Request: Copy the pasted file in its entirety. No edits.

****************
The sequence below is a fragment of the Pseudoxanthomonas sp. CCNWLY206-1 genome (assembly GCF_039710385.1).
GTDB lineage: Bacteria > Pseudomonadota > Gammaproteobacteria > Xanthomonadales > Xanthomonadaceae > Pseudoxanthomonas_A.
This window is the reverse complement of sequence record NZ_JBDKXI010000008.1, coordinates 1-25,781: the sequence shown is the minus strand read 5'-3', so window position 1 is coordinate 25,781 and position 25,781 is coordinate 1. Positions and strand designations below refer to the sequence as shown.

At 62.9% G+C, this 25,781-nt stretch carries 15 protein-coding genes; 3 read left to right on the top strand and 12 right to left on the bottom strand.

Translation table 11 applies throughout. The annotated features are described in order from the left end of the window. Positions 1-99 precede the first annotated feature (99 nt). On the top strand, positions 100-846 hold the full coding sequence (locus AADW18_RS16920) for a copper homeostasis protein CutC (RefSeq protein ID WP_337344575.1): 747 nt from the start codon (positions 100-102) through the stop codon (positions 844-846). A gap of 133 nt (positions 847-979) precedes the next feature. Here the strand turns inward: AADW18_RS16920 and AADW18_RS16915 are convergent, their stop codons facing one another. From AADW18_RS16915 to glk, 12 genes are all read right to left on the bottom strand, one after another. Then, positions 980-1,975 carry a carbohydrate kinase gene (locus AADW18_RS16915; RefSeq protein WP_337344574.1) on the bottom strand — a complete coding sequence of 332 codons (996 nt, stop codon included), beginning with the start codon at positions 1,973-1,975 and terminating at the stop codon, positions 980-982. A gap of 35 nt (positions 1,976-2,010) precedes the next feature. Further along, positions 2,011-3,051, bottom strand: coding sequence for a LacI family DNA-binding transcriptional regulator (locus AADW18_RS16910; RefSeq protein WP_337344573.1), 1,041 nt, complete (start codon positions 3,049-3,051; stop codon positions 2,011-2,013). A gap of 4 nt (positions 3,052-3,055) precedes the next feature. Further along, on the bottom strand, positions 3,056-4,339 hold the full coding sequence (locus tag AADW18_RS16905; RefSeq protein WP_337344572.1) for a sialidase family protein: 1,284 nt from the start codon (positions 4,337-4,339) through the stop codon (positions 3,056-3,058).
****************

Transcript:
The sequence below is a fragment of the Pseudoxanthomonas sp. CCNWLY206-1 genome (assembly GCF_039710385.1).
GTDB lineage: Bacteria > Pseudomonadota > Gammaproteobacteria > Xanthomonadales > Xanthomonadaceae > Pseudoxanthomonas_A.
This window is the reverse complement of sequence record NZ_JBDKXI010000008.1, coordinates 1-25,781: the sequence shown is the minus strand read 5'-3', so window position 1 is coordinate 25,781 and position 25,781 is coordinate 1. Positions and strand designations below refer to the sequence as shown.

At 62.9% G+C, this 25,781-nt stretch carries 15 protein-coding genes; 3 read left to right on the top strand and 12 right to left on the bottom strand.

Translation table 11 applies throughout. The annotated features are described in order from the left end of the window. Positions 1-99 precede the first annotated feature (99 nt). On the top strand, positions 100-846 hold the full coding sequence (locus AADW18_RS16920) for a copper homeostasis protein CutC (RefSeq protein ID WP_337344575.1): 747 nt from the start codon (positions 100-102) through the stop codon (positions 844-846). A gap of 133 nt (positions 847-979) precedes the next feature. Here the strand turns inward: AADW18_RS16920 and AADW18_RS16915 are convergent, their stop codons facing one another. From AADW18_RS16915 to glk, 12 genes are all read right to left on the bottom strand, one after another. Then, positions 980-1,975 carry a carbohydrate kinase gene (locus AADW18_RS16915; RefSeq protein WP_337344574.1) on the bottom strand — a complete coding sequence of 332 codons (996 nt, stop codon included), beginning with the start codon at positions 1,973-1,975 and terminating at the stop codon, positions 980-982. A gap of 35 nt (positions 1,976-2,010) precedes the next feature. Further along, positions 2,011-3,051, bottom strand: coding sequence for a LacI family DNA-binding transcriptional regulator (locus AADW18_RS16910; RefSeq protein WP_337344573.1), 1,041 nt, complete (start codon positions 3,049-3,051; stop codon positions 2,011-2,013). A gap of 4 nt (positions 3,052-3,055) precedes the next feature. Further along, on the bottom strand, positions 3,056-4,339 hold the full coding sequence (locus tag AADW18_RS16905; RefSeq protein WP_337344572.1) for a sialidase family protein: 1,284 nt from the start codon (positions 4,337-4,339) through the stop codon (positions 3,056-3,058).